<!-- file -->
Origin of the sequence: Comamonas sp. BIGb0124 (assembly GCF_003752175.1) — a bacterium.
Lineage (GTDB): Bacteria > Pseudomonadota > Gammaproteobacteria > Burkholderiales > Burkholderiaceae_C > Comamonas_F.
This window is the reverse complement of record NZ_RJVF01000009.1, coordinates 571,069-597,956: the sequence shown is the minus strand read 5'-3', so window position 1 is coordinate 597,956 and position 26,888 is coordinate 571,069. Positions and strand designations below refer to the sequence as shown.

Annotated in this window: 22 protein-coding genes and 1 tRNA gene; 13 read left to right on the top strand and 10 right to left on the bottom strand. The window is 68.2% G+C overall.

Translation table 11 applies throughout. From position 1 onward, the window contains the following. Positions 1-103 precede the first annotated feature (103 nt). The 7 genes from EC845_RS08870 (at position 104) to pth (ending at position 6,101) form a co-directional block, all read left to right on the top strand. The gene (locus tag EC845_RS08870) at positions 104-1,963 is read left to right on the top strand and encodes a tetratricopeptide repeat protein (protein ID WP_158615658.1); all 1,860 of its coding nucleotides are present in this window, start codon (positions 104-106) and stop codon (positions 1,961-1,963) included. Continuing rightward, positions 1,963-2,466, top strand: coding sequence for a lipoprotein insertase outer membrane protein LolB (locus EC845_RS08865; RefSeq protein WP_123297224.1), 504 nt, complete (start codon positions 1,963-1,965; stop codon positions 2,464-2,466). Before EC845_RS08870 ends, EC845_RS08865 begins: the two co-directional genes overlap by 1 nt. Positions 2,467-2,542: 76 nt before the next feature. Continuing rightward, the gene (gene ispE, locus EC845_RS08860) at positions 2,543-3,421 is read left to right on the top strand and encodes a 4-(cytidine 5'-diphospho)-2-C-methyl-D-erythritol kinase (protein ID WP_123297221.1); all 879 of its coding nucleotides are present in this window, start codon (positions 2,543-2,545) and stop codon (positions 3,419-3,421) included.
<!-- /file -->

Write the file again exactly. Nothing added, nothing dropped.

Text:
Origin of the sequence: Comamonas sp. BIGb0124 (assembly GCF_003752175.1) — a bacterium.
Lineage (GTDB): Bacteria > Pseudomonadota > Gammaproteobacteria > Burkholderiales > Burkholderiaceae_C > Comamonas_F.
This window is the reverse complement of record NZ_RJVF01000009.1, coordinates 571,069-597,956: the sequence shown is the minus strand read 5'-3', so window position 1 is coordinate 597,956 and position 26,888 is coordinate 571,069. Positions and strand designations below refer to the sequence as shown.

Annotated in this window: 22 protein-coding genes and 1 tRNA gene; 13 read left to right on the top strand and 10 right to left on the bottom strand. The window is 68.2% G+C overall.

Translation table 11 applies throughout. From position 1 onward, the window contains the following. Positions 1-103 precede the first annotated feature (103 nt). The 7 genes from EC845_RS08870 (at position 104) to pth (ending at position 6,101) form a co-directional block, all read left to right on the top strand. The gene (locus tag EC845_RS08870) at positions 104-1,963 is read left to right on the top strand and encodes a tetratricopeptide repeat protein (protein ID WP_158615658.1); all 1,860 of its coding nucleotides are present in this window, start codon (positions 104-106) and stop codon (positions 1,961-1,963) included. Continuing rightward, positions 1,963-2,466, top strand: coding sequence for a lipoprotein insertase outer membrane protein LolB (locus EC845_RS08865; RefSeq protein WP_123297224.1), 504 nt, complete (start codon positions 1,963-1,965; stop codon positions 2,464-2,466). Before EC845_RS08870 ends, EC845_RS08865 begins: the two co-directional genes overlap by 1 nt. Positions 2,467-2,542: 76 nt before the next feature. Continuing rightward, the gene (gene ispE, locus EC845_RS08860) at positions 2,543-3,421 is read left to right on the top strand and encodes a 4-(cytidine 5'-diphospho)-2-C-methyl-D-erythritol kinase (protein ID WP_123297221.1); all 879 of its coding nucleotides are present in this window, start codon (positions 2,543-2,545) and stop codon (positions 3,419-3,421) included.